Audi claims to have been first with ‘in-vehicle technology’ called TLI which communicates between vehicles and traffic signals to provide time to green, green light optimised speed advisories and can help drivers minimise stop-and-go driving
TLI is now available at 22,000 intersections in 20 major metros and 60 cities and regions across the US.
Audi also claims the first in-vehicle LTE Wi-Fi hotspot and integrated toll module and plans more such as ‘cellular vehicle-to-everything’.
The automaker introduced TLI in production vehicles in 2016 with just a “handful” of connected signals. Five years on, working with Traffic Technology Services, it has passed 22,000 connected intersections operated by 60 agencies around the US with New York City, Los Angeles and San Francisco added recently.
The green light recommended speed advisories can provide a recommended speed up to the limit to help the driver ride a ‘green wave’.
Both an Audi Travolution report and a US Department of Transportation AERIS Research Program report found minimising stop-and-go driving can lead to more than 15% greater fuel efficiency when drivers are able to respond to predicted traffic signal changes. Audi reckons that is “substantial, given in-vehicle technologies and lightweight materials in vehicles contributing toward efficiency can often have larger cost implications toward next-generation vehicle development compared with tools that help make small adjustments to driving behaviour”.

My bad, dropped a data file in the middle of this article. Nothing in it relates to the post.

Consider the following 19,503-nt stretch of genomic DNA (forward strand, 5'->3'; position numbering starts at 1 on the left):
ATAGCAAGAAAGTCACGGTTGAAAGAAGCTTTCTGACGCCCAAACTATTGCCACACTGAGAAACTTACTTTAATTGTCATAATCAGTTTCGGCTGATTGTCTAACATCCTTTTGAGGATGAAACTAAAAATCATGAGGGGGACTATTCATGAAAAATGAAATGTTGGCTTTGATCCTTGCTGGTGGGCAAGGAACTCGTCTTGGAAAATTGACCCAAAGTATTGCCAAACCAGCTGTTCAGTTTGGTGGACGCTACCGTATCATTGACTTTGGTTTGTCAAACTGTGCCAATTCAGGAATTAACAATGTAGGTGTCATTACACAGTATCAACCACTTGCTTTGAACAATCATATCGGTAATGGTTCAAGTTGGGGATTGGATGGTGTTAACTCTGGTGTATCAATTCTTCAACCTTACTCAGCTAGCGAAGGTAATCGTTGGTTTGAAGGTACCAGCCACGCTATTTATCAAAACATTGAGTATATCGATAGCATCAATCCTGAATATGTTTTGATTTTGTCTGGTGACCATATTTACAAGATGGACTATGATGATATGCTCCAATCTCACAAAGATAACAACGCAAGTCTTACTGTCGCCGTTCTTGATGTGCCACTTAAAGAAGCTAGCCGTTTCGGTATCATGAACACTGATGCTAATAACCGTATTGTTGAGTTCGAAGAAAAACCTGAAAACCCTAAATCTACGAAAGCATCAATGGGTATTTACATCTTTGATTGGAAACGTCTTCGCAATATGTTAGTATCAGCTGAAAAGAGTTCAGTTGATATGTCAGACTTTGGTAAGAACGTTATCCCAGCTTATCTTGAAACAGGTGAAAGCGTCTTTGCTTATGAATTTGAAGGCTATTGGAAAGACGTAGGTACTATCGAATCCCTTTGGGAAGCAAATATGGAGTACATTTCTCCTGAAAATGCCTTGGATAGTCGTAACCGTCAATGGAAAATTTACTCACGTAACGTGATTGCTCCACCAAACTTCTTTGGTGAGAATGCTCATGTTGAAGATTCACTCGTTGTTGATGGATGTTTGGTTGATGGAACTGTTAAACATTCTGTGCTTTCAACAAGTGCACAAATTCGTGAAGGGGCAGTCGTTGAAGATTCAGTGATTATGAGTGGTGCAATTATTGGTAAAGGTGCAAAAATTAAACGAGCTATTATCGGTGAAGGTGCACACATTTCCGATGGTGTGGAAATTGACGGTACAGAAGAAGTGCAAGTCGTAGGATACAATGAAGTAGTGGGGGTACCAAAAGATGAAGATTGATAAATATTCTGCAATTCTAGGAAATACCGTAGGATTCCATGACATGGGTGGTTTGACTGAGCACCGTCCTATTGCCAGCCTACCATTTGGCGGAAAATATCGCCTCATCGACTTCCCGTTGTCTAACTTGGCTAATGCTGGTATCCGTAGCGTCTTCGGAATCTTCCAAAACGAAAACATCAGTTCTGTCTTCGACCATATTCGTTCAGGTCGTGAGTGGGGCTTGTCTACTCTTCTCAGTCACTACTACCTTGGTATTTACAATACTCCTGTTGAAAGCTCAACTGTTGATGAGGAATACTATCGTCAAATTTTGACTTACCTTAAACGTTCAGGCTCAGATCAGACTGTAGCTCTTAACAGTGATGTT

TLI works through an LTE signal which requires a connectivity subscription. A connected traffic signal communicates to servers that collect data and recognise patterns to make predictions about that signal, and those servers project them back into a vehicle. Machine learning is also able to augment TLI where signal controllers may not be connected. Vehicles only use data from signals found to have a high level of confidence. Signals continue to be added monthly for drivers using TLI.
Initially launched in Portland, Oregon, and Las Vegas, the service has also recently expanded across the US, Canada, and some parts of Europe.
Initial TLI deployment is often focused in larger Audi sales markets.
Last year, the automaker began initial test deployment in Northern Virginia and Alpharetta, Georgia, aimed at refining real-world benefits of the latest vehicle-to-everything connected technology.
Advanced cellular-vehicle-to-everything mobility communications, or C-V2X, leverages existing mobile network infrastructure with direct messages into cars. The aim is to help enhance safety for vulnerable road users, such as road work crews in the Northern Virginia deployment or warnings to drivers as they approach school zones and school buses. Last November, the US Federal Communications Commission reorganized the 5.9 GHz communications spectrum and decided C-V2X was the preferred connected vehicle technology for the US.